To strengthen the FTC’s enforcing power with regard to the restraint of competition and unfair competition between businesses, this amended article provides that the FTC – out of its “legitimate goals of defending freedom and fair competition” – can initiate investigations on the market’s structure, transactional behavior, and status of competition between specific markets. During these investigations, the FTC can demand that industries provide explanations or necessary information. In principle, the investigated companies cannot avoid, block, or refuse such a demand by the FTC. If the company unjustifiably refuses to meet, cooperate, or provide information, the infringer will be subject to an administrative fine under Article 44.

  1. Add “electronic newsletter” as a communication channel whereby the content of judgments is published. (Draft amendment to Article 33)

Article 33 of the FTA currently provides that the injured party is entitled to request for the content of the judgment to be published via “newspapers.” Given the proliferation of the Internet and social media as the primary means of exchange, transmitting, and receiving information, this amendment adds “electronic newsletters” as the judgment’s mode of publication, to fulfill current societal needs.

  1. Add “administrative penalty” as one of the potential consequences to violating merger control policies. (Draft amendment to Article 39, paragraph 3)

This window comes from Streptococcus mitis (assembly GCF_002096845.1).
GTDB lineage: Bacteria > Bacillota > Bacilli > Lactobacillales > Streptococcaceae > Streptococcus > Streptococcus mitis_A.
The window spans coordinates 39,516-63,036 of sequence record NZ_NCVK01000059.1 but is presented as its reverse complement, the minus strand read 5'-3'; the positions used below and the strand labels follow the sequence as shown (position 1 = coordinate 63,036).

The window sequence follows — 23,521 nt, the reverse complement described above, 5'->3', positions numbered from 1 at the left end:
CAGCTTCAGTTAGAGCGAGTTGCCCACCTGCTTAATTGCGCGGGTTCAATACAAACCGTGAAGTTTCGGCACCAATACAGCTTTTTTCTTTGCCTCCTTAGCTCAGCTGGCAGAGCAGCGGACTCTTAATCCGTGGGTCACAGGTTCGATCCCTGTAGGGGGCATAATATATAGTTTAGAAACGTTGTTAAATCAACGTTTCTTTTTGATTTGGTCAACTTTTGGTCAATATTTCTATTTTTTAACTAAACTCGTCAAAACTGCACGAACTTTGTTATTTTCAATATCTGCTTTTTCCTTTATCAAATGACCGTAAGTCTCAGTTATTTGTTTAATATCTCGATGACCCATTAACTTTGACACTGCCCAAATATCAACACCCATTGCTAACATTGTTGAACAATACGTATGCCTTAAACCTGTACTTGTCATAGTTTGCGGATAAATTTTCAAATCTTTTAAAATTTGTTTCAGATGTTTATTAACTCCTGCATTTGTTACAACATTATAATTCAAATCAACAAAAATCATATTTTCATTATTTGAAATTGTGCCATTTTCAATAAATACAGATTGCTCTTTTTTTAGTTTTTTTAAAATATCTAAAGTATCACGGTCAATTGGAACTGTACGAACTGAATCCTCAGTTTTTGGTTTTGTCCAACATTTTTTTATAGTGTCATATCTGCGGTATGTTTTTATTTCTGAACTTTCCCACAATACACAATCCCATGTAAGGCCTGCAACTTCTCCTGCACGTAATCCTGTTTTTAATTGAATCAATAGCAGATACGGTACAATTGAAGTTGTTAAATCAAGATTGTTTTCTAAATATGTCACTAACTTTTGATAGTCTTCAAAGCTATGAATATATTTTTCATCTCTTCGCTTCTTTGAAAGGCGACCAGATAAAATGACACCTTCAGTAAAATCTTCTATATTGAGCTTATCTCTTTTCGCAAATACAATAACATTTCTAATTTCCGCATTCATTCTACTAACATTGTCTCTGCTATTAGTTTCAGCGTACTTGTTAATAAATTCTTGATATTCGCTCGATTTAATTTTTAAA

Article 39 of the FTA currently provides that if an enterprise violates paragraphs 1 and 2, the FTC may order for the enterprise’s dissolution, suspension, or termination of business operation. However, these consequences may be unduly harsh for violations committed under certain circumstances, which may result in damage that is disproportionate or not easily reversible. As such, this amendment adds “penalty” as a potential consequence to merger control violations, to give the FTC more flexibility in imposing varying degrees of punishment based on the individual circumstances of each case.

  1. Delete provision outlining administrative responsibilities arising from commercial defamation. (Draft amendment to Article 42)

Currently, the administrative regulatory scope applicable to Article 42 of the FTA includes commercial defamation provided by Article 24. Considering that Article 37 of Taiwan’s FTA currently provides that engaging in commercial defamation can give rise to criminal charges, and the fact that Germany and Japan currently do not criminalize commercial defamation, this amendment proposes to delete the administrative responsibilities arising from behavior associated with “commercial defamation.”


This is a translation of the original article in Chinese, which can be found here. Written by Gary Kuo, and May Lu. Translated by Emma Chiu.

22 August 2023